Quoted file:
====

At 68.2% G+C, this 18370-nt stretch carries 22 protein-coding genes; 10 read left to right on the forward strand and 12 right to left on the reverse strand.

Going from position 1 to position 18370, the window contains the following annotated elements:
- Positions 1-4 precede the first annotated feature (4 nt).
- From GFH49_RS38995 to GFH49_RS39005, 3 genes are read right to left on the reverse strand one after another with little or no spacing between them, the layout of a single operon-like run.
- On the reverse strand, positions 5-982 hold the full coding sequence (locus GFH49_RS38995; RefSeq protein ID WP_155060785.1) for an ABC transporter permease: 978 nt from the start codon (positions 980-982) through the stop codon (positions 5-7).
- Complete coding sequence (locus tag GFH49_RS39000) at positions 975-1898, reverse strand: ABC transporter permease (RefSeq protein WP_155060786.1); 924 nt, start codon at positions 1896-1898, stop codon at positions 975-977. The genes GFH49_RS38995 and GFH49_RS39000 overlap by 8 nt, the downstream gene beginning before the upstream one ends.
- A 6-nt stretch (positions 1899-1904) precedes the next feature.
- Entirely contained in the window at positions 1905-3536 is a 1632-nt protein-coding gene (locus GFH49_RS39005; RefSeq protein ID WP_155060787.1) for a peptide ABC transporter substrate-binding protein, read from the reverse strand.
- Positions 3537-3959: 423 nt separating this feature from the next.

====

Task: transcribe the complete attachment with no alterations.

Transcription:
At 68.2% G+C, this 18370-nt stretch carries 22 protein-coding genes; 10 read left to right on the forward strand and 12 right to left on the reverse strand.

Going from position 1 to position 18370, the window contains the following annotated elements:
- Positions 1-4 precede the first annotated feature (4 nt).
- From GFH49_RS38995 to GFH49_RS39005, 3 genes are read right to left on the reverse strand one after another with little or no spacing between them, the layout of a single operon-like run.
- On the reverse strand, positions 5-982 hold the full coding sequence (locus GFH49_RS38995; RefSeq protein ID WP_155060785.1) for an ABC transporter permease: 978 nt from the start codon (positions 980-982) through the stop codon (positions 5-7).
- Complete coding sequence (locus tag GFH49_RS39000) at positions 975-1898, reverse strand: ABC transporter permease (RefSeq protein WP_155060786.1); 924 nt, start codon at positions 1896-1898, stop codon at positions 975-977. The genes GFH49_RS38995 and GFH49_RS39000 overlap by 8 nt, the downstream gene beginning before the upstream one ends.
- A 6-nt stretch (positions 1899-1904) precedes the next feature.
- Entirely contained in the window at positions 1905-3536 is a 1632-nt protein-coding gene (locus GFH49_RS39005; RefSeq protein ID WP_155060787.1) for a peptide ABC transporter substrate-binding protein, read from the reverse strand.
- Positions 3537-3959: 423 nt separating this feature from the next.